What I do dispute however, is the "oh well" attitude that accompanies polls like this. There is a book for just about everyone out there. If a "too busy to read" adult got the right book in his or her hands, s/he would be hooked. Libraries need to work hard to encourage leisure reading among adults. Get them when they are bringing their children in, go to their Rotary Club or PTA meetings. Sitting by and complaining that no one is reading anymore does no good.

Those of us in positions to influence people and push them toward reading need to do something. For example, many people come to my library just to access the Internet. After engaging these patrons in casual conversation over time, there are now a handful who stop and my desk on their way upstairs to use the Internet. I pull them each 3-5 books which they can pick up and check out on their way out of the library. Hopefully, that number will continue to grow with effort on my part. This is one small way to raise the number of non-readers.

Most American Adults are not aware of books beyond the best seller list or the classics they read in school. Although best sellers are a great place to start, there is so much more out there. Just like Harry Potter captured so many children's attention and led them to other authors and books, so too could the right Harlen Coben thriller or even a Frank Miller graphic novel get a busy working adult to reconnect with the world of books.

Finally, this too busy argument leads us back to the case for audio books. I-pods and car CD players can be used on long commutes or while doing household chores allowing adults to "read" a book for fun.

Studies show that people who read as they age help to keep their mind in shape and running well. Also, the best way to get children interested in reading is for them to see their own care givers doing it.

So go visit your library and talk to the people there about what you like in a good book. And, if you work in a library, approach that busy mom with the two kids tugging at her pants leg and remind her of all the books we have for her at the library too.

Monday, August 20, 2007

Book Discussion: Rumspringa by Tom Shachtman

Today my book group at the Berwyn Public Library discussed Rumspringa: To Be or Not to Be Amish by Tom Shachtman. Rumspringa is about the years from age 16 on when the adolescent Amish have finished their schooling and are allowed to explore the outside world with no restraint (and I mean NO restraint). A basic tenet of the Amish is that they are not baptized into the church until they are adult and can freely choose to join. After experiencing rumspringa, 80% of these adolescence return to the Amish way of life.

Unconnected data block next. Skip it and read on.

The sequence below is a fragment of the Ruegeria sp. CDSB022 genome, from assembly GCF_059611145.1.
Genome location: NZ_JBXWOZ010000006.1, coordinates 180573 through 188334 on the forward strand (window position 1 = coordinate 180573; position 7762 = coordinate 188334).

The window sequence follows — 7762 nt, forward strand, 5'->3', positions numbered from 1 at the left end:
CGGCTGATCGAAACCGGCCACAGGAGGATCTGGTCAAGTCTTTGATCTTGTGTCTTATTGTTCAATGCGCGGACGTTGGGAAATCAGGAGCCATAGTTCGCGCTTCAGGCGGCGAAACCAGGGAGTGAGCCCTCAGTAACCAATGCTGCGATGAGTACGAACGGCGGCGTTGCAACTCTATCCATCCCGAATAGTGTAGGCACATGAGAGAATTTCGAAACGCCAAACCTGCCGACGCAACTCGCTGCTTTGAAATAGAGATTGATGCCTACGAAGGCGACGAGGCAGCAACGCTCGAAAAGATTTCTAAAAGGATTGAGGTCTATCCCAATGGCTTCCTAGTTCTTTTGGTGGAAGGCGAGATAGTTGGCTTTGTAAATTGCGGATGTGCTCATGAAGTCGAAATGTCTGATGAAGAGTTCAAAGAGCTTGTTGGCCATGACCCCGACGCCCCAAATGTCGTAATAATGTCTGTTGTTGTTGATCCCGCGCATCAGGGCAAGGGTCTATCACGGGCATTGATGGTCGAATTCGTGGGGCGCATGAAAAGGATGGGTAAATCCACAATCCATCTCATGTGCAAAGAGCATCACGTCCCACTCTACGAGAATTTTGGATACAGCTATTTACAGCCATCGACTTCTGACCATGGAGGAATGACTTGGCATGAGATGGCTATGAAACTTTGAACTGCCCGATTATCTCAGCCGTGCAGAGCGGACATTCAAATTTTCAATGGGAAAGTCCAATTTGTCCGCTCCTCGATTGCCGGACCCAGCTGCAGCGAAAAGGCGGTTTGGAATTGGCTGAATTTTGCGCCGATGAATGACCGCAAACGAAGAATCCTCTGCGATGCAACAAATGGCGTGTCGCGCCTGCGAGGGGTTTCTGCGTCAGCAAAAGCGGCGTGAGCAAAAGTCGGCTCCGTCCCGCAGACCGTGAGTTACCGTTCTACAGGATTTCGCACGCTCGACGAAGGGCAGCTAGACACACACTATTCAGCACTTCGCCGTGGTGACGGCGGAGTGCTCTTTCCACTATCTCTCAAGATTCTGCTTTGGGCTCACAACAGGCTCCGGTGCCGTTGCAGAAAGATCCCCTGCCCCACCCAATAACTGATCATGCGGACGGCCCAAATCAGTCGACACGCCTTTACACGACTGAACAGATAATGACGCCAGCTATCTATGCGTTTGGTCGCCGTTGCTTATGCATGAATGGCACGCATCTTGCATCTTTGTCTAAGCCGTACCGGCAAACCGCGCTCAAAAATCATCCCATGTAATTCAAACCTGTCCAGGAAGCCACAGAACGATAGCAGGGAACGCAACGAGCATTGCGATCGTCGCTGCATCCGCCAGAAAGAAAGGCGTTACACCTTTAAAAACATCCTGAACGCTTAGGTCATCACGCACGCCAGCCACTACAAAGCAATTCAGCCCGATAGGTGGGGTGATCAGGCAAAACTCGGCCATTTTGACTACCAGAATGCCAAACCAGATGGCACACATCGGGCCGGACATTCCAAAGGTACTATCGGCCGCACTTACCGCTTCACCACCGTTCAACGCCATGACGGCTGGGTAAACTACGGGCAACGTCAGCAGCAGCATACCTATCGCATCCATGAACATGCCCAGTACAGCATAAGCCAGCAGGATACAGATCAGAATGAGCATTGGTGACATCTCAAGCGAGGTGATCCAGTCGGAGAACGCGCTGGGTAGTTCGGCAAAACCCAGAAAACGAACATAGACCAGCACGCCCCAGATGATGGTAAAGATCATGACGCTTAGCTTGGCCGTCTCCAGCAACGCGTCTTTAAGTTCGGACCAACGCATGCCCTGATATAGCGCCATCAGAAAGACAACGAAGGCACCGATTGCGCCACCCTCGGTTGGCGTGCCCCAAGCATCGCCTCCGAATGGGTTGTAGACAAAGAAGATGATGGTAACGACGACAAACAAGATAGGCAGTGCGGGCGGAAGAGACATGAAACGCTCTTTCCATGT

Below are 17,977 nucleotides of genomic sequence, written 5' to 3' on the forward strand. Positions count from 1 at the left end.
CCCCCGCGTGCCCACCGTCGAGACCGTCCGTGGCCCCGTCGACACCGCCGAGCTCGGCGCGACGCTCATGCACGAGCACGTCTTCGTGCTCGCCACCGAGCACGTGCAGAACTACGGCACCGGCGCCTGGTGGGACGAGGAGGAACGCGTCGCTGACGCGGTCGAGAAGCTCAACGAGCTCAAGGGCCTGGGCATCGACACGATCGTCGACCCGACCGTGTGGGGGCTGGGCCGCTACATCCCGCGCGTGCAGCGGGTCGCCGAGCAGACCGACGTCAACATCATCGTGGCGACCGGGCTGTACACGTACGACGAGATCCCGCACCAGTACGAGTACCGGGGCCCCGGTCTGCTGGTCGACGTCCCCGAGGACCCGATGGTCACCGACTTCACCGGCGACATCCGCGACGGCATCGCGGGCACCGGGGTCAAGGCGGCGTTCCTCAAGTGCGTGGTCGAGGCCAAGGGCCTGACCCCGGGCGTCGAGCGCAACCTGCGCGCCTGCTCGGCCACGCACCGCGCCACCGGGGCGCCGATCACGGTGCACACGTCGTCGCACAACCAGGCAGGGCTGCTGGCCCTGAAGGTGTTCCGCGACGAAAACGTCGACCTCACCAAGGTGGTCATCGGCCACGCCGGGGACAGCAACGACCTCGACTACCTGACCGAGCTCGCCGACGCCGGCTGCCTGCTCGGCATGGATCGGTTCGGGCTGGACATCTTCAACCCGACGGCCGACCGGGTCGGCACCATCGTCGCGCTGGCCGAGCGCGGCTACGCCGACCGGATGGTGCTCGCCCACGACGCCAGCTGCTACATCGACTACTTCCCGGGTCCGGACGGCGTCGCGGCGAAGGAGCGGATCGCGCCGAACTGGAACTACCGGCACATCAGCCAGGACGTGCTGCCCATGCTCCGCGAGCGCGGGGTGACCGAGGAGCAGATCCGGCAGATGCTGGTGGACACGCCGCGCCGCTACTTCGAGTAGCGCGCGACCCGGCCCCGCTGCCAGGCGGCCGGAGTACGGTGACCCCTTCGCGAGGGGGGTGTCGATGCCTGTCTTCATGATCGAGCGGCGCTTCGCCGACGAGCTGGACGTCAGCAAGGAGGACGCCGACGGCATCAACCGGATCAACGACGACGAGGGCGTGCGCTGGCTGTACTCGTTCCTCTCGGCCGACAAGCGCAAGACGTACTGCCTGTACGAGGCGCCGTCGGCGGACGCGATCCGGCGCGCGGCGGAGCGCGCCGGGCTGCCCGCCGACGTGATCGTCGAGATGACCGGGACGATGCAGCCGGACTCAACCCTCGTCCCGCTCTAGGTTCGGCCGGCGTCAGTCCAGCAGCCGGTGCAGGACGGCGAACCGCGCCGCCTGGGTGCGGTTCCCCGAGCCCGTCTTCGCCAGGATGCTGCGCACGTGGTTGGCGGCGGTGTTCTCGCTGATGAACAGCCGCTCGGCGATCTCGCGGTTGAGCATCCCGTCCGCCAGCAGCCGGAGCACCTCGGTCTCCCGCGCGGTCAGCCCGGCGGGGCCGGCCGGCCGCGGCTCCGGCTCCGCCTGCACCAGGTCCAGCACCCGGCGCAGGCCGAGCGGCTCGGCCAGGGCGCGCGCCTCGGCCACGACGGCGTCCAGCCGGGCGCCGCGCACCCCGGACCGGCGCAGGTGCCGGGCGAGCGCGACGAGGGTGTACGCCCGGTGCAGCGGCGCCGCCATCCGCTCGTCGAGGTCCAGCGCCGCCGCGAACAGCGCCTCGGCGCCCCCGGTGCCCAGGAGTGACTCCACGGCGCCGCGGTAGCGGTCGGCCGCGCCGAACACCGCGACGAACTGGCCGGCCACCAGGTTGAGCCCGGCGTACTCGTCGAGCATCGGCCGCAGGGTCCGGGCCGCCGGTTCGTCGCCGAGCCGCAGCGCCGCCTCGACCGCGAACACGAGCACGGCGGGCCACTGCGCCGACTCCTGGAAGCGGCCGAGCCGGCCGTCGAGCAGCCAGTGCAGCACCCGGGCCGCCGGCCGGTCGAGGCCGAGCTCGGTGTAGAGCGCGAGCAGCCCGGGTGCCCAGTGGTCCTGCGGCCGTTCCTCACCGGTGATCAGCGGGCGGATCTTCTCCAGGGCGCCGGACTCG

The book was not a traditional narrative nonfiction, but it was also not a dry treatise. Although the reader is introduced to many young people throughout the course of the pages, it was slightly frustrating that each of their stories was not told in chronological order. Rather, Shachtman chose to have each chapter focus on a topic and then fit the stories into the subject matter. For example, there were chapters on education, women's lives, and shunning. On the positive side, our group did discuss how this method of organization did teach us more about the Amish way of life and the reasoning behind their decisions, which, we also discussed, is probably more important that being able to follow one kid's story from beginning to end.

While we discussed the rumspringa process and how useful (or not) it was for these kids to go crazy and get drunk and high before ultimately deciding to go back to the Amish way of life; we also had a fascinating conversation about what the rest of American society can learn from the Amish. A lot of my members discussed how their lives lack the sense of purpose and sense of community that the Amish have in abundance. Just a little of that would go a long way to curing many of our societal ills-- at least this was the majority opinion.

I would suggest this book to any faith based discussion group. Any general discussion group that is willing to read nonfiction and does not mind the religious content will be intrigued by the contrast and increasing intersection of two very different ways of life. Any general reader who likes to learn about different ways of life and does not mind the non-narrative style should try this one. If you know nothing about the Amish this is a good primer, but the focus really is on this adolescent decision to join the church. There are many other books that are about the adult lives of the Amish. Your local library should have a few.